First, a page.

I have recently discovered that if we press Ctrl+X Ctrl+E, bash opens the current command in an editor (set in $VISUAL or $EDITOR) and executes it when the editor is closed. But it doesen't seem to be documented in the man pages.

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    Search for edit-and-execute-command in the man page. – n. 1.8e9-where's-my-share m. Aug 3 '13 at 7:41
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    If you use Bash's vi mode, the short cut is Esc, V. I trigger this all the time by accident. Finally learned what it means today :) – Mark E. Haase Sep 23 '14 at 14:43

I have found it out now. I should have read it more carefully before asking this.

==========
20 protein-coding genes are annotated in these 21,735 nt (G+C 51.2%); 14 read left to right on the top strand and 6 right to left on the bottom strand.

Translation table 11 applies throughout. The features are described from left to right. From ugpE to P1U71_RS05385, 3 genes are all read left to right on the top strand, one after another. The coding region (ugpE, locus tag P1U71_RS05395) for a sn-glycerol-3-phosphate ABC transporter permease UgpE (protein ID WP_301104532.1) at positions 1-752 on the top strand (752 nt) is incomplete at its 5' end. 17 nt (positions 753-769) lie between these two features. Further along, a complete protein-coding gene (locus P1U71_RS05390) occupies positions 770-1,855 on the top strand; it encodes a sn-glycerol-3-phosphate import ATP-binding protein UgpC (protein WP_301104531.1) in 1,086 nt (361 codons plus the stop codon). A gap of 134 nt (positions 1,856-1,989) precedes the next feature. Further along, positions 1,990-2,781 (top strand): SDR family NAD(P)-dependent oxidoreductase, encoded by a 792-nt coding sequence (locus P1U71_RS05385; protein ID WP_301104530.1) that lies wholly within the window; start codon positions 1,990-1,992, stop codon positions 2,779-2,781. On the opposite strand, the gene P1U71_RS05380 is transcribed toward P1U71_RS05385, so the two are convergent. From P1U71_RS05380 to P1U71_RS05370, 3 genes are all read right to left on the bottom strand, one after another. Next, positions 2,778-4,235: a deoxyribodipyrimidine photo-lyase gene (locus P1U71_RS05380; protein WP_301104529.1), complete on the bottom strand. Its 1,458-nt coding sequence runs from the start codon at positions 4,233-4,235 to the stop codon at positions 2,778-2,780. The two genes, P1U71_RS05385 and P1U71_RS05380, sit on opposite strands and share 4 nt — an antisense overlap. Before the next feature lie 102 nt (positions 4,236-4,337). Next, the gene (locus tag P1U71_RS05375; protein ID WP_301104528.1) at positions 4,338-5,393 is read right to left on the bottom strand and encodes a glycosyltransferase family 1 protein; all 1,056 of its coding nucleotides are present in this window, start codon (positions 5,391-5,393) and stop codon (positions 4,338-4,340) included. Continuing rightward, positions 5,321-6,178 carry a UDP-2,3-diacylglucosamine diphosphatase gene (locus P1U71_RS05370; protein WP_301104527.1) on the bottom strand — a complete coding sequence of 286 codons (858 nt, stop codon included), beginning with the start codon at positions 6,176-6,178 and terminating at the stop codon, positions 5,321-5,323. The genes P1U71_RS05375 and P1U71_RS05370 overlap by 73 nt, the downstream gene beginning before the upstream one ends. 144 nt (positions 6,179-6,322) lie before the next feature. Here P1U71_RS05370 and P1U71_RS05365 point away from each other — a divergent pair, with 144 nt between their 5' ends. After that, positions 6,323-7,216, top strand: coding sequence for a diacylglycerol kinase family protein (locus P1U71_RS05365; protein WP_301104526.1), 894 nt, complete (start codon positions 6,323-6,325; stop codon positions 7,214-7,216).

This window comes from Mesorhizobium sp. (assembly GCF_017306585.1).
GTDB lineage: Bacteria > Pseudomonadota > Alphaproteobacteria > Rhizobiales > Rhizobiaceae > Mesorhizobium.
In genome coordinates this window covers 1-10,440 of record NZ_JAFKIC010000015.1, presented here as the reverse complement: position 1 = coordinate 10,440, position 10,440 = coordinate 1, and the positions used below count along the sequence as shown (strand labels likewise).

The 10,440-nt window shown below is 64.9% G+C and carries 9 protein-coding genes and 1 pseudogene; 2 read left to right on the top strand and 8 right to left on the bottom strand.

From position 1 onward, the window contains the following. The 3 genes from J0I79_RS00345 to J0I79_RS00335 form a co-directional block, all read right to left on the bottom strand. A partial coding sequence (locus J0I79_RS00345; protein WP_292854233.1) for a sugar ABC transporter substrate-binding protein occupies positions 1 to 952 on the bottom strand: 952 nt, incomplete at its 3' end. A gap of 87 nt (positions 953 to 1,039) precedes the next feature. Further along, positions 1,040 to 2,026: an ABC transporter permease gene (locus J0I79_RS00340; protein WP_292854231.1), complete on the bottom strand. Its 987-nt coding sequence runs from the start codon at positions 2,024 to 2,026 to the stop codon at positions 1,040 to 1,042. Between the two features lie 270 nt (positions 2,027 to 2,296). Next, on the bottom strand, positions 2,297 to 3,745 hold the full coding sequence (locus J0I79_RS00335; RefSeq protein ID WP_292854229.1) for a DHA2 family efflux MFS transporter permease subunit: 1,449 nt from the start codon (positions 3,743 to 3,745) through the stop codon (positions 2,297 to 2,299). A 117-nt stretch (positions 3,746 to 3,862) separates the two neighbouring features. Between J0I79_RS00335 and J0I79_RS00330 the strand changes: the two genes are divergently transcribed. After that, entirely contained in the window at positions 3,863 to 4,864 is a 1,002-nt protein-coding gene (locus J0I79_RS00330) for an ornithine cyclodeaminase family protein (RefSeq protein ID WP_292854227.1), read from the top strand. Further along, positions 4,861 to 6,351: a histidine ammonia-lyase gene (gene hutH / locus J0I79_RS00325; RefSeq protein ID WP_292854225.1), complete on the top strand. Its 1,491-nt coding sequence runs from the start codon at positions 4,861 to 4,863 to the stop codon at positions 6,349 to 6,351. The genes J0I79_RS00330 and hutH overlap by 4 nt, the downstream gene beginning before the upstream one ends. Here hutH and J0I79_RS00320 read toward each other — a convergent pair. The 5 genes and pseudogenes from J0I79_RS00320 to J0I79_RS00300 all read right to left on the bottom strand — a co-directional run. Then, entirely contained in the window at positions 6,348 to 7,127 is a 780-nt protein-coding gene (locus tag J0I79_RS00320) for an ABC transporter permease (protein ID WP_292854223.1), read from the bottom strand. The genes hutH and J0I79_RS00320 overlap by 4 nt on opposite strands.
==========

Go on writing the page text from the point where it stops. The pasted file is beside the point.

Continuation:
The man page says:

edit-and-execute-command (C-xC-e)
          Invoke  an  editor  on the current command line, and execute the
          result as shell commands.   Bash  attempts  to  invoke  $VISUAL,
          $EDITOR, and emacs as the editor, in that order.
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    Be very careful with this feature. If you cancel the edit, the original command line will be immediately executed. So if you are editing rm -rf / and invoke the editor and realize you are into something dangerous and thus cancel the edit, your rootfs will be deleted without further questions asked. – marlar Dec 26 '19 at 22:44
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    @marlar if your editor is vim, you can use :cq, it makes it exit with non-zero code, and prevents the command from execution – karlicoss Jan 6 at 5:39
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  • @karlicoss Sure, :cq etc works if you are aware of it and remember it. But if you don't, shit can happen. – marlar Jun 1 at 9:06

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